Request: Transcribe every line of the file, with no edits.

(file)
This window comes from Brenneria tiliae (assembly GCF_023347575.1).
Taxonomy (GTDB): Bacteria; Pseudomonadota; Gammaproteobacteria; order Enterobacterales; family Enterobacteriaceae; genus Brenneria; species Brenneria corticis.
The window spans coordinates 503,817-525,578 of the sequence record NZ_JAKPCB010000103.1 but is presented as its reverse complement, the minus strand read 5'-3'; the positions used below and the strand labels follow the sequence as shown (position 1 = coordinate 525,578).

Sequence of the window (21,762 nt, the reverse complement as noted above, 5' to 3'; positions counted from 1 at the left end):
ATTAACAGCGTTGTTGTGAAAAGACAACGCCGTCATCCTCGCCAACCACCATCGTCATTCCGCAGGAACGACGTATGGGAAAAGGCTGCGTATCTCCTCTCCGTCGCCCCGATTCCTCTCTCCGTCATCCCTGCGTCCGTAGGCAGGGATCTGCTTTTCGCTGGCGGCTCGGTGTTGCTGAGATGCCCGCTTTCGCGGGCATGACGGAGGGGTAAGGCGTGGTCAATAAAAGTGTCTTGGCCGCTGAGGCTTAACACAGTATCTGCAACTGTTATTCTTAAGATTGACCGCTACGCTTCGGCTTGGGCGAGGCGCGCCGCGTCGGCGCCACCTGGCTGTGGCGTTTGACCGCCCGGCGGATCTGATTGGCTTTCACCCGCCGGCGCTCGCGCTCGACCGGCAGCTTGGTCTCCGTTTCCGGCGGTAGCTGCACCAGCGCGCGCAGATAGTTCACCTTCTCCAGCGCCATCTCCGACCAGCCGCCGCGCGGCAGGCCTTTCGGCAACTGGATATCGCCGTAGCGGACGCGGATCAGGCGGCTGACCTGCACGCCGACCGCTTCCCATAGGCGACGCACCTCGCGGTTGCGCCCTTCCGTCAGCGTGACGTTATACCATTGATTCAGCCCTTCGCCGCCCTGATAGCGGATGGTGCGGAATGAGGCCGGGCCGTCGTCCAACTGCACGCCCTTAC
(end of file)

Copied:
This window comes from Brenneria tiliae (assembly GCF_023347575.1).
Taxonomy (GTDB): Bacteria; Pseudomonadota; Gammaproteobacteria; order Enterobacterales; family Enterobacteriaceae; genus Brenneria; species Brenneria corticis.
The window spans coordinates 503,817-525,578 of the sequence record NZ_JAKPCB010000103.1 but is presented as its reverse complement, the minus strand read 5'-3'; the positions used below and the strand labels follow the sequence as shown (position 1 = coordinate 525,578).

Sequence of the window (21,762 nt, the reverse complement as noted above, 5' to 3'; positions counted from 1 at the left end):
ATTAACAGCGTTGTTGTGAAAAGACAACGCCGTCATCCTCGCCAACCACCATCGTCATTCCGCAGGAACGACGTATGGGAAAAGGCTGCGTATCTCCTCTCCGTCGCCCCGATTCCTCTCTCCGTCATCCCTGCGTCCGTAGGCAGGGATCTGCTTTTCGCTGGCGGCTCGGTGTTGCTGAGATGCCCGCTTTCGCGGGCATGACGGAGGGGTAAGGCGTGGTCAATAAAAGTGTCTTGGCCGCTGAGGCTTAACACAGTATCTGCAACTGTTATTCTTAAGATTGACCGCTACGCTTCGGCTTGGGCGAGGCGCGCCGCGTCGGCGCCACCTGGCTGTGGCGTTTGACCGCCCGGCGGATCTGATTGGCTTTCACCCGCCGGCGCTCGCGCTCGACCGGCAGCTTGGTCTCCGTTTCCGGCGGTAGCTGCACCAGCGCGCGCAGATAGTTCACCTTCTCCAGCGCCATCTCCGACCAGCCGCCGCGCGGCAGGCCTTTCGGCAACTGGATATCGCCGTAGCGGACGCGGATCAGGCGGCTGACCTGCACGCCGACCGCTTCCCATAGGCGACGCACCTCGCGGTTGCGCCCTTCCGTCAGCGTGACGTTATACCATTGATTCAGCCCTTCGCCGCCCTGATAGCGGATGGTGCGGAATGAGGCCGGGCCGTCGTCCAACTGCACGCCCTTAC